Ambera Wellmann

(Wo)man and Beast in the Round of Their Need
Opening: Thursday 11 October 2018, from 5h30 to 8h00 pm, artist in attendance
Exhibition: October 11 to November 17, 2018


“Woman and Beast in the Round of Their Need

Farm boys wild to couple

With anything    with soft-wooded trees

With mounds of earth    mounds

Of pinestraw    will keep themselves off

Animals by legends of their own

In the hay-tunnel dark

And dung of barns.

 

In a museum in Atlanta

Way back in a corner somewhere

There’s this thing that’s only half

Sheep    like a wooly baby

Pickled in alcohol.

Merely with his eyes, the sheep-child may

Be saying    saying

 

I am here, in my father’s house

I who am half of your world, came deeply

To my mother in the long grass

Of the sweet pasture, where she stood like moonlight

Listening for foxes. It was something like love

From another world that seized her

From behind, and she gave, not lifting her head

Out of dew, without ever looking, her best

Self to that great need.

 

Turned loose, she dipped her face

Further into the chill of the earth, and in a sound

Of sobbing    of something stumbling

Away, began, as she must do, to carry me.

In the summer sun of the hillside, with my eyes

Far more than human, I saw for a blazing moment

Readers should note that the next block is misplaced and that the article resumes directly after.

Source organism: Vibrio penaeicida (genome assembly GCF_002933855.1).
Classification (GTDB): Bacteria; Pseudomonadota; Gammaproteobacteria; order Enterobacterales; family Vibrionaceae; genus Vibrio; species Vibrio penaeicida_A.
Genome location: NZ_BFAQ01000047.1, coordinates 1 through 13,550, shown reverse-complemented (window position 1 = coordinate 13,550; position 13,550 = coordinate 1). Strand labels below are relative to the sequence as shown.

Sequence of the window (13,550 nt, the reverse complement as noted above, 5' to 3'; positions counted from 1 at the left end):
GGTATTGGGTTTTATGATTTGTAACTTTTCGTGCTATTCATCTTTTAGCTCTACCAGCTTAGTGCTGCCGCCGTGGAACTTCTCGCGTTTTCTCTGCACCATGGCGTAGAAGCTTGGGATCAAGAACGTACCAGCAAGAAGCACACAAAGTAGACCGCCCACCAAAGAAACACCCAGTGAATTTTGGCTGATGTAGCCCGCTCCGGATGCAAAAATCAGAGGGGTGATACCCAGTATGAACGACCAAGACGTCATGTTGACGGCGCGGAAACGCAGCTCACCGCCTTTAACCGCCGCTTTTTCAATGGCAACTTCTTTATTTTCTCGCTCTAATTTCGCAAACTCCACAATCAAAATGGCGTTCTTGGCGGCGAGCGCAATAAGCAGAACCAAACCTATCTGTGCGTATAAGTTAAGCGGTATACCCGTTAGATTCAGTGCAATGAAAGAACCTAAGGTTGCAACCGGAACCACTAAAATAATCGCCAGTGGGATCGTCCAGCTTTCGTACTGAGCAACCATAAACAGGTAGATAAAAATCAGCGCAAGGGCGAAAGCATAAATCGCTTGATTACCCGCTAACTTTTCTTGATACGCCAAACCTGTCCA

The great grassy world from both sides,

Man and beast in the round of their need.

My hoof and my hand clasped each other

And the hill wind stirred in my wool.

(A freely adapted translation of “The Sheep Child”, from James Dickey: The Selected Poems, Wesleyan University Press, 1998).”


Ambera Wellmann is a Canadian artist working in painting, assemblage, photography and video. Wellmann graduated from the Nova Scotia College of Art and Design (2011) and earned her MFA from the University of Guelph, Ontario (2016). She is the recipient of the Joseph Plaskett award (2016) and the recipient of the RBC Canadian Painting Award (2017). Her works have been exhibited at the Power Plant, Toronto, the Museum of Contemporary Canadian Art, and the National Gallery of Canada. She currently lives and works in Berlin. Wellmann gratefully acknowledges the support from the Canada Council of the Arts. In this recent series of paintings, Wellmann continues her investigation of porcelain as a bodily substitute and a vehicle for perversion, manipulating the sensuality of painted surfaces to blur the distinctions between material and flesh. Wellmann’s paintings hybridize a range of canonical motifs, transposing the grandiosity of historical figuration into intimately realized, darkly humorous works.

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